*I may have a story where that is the case.

Writing about not writing

So much for ‘I’ll get a few thousand words written this weekend’. Not a one. The motivation I have to write seems to be in direct proportion to the amount of work I have to do, which understandably inhibits my productivity in both areas. I can hardly be blamed for wanting to spend my most productive time being productive in an area of my own choosing, but a girl’s gotta eat, and without a paying job that would be decidedly more optional.

That said, eating much less would definitely help in losing weight, to which end I am going to embark on a dry September again this year. Fingers crossed not drinking any alcohol for a month will inspire me to write as much as read.

The heart of the matter is, I prefer to write in daylight, away from a television, at a desk, and there simply isn’t a spot like that in the house. Perhaps patronising a coffee shop of an evening would allow me the time, but I’ve a strong suspicion I’d spend the entire time surfing the internet.

Then there’s the issue of story planning. As with most things, I’ve done my homework before embarking, but being a newbie I’m struggling to buckle down and write the bits I know need writing. I’m currently toying with the idea of writing a short story instead of a novel on this occasion. Perhaps once I’ve worked out with myself how to get a story down in words I’ll be able to get a longer one down.

I seem to spend a lot of this time wittering, and it reads to me more like the diary entries I used to do (15 volumes of ‘Bob’ from the age of 14 to 17. I got through a lot of notebooks) than structured snippets of writing. There’s a risk that structuring them will prove to be too much like the writing I already don’t do; that the work will overwhelm me. We’ll have to see if the tone and layout improve with practice.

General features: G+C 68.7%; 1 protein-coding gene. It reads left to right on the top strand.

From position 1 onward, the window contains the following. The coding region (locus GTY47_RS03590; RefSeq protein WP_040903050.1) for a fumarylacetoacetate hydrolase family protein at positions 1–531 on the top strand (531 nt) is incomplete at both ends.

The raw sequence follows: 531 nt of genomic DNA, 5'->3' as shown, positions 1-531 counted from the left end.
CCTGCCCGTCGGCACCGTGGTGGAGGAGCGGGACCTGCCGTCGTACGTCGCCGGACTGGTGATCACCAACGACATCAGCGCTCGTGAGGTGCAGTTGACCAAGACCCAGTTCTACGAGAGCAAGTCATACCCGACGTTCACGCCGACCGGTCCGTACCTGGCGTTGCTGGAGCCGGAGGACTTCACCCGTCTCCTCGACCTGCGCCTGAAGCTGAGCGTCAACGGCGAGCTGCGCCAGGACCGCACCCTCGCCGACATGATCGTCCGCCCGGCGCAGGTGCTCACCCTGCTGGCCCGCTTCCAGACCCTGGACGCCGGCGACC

Scattered Thoughts

I was supposed to write this week. Instead, I found myself doing more driving than normal, by a long way, and I am utterly shattered. The writing I’ve been doing is spotty, but if I’m honest it’s still more regular than normal. I can make all the plans that I want, but until the day comes where sitting down at a set time and writing is part of my routine, it’s not going to happen.

Of course, I also discovered a new toy this week: TiddlyWiki. A free way to indulge in worldbuilding, with a personal wiki covering each aspect. I have a strong feeling I’ll be using it as a way to log characters and their bios, which makes me think I’ll finally get around to naming some of the persistently faceless ones who’ve been running around in my head for ages.

The writing I *have* been doing has been the usual mix of productive, many-thousands-of-words scenes and the ubiquitous passes-200-by-a-hair drabbles I’m so good at. Hopefully, as I get used to this One Project approach, I’ll improve on the former and cut down on the latter.

In other news, I passed my PRINCE2 Foundation exam this week. Yay! Of course, I spent a decent amount of the course time applying the approach to writing rather than business projects, but as long as it pays off I don’t see a problem with that!

In case you were wondering, the One Project approach is nothing more than my forcing myself not to write anything but one project, to hopefully get something written instead of it all living in my head.

All right, that’s enough for now. I will be spending this weekend catching up on sleep, TV and writing, so the next post should hopefully be a little more coherent.

Adieu!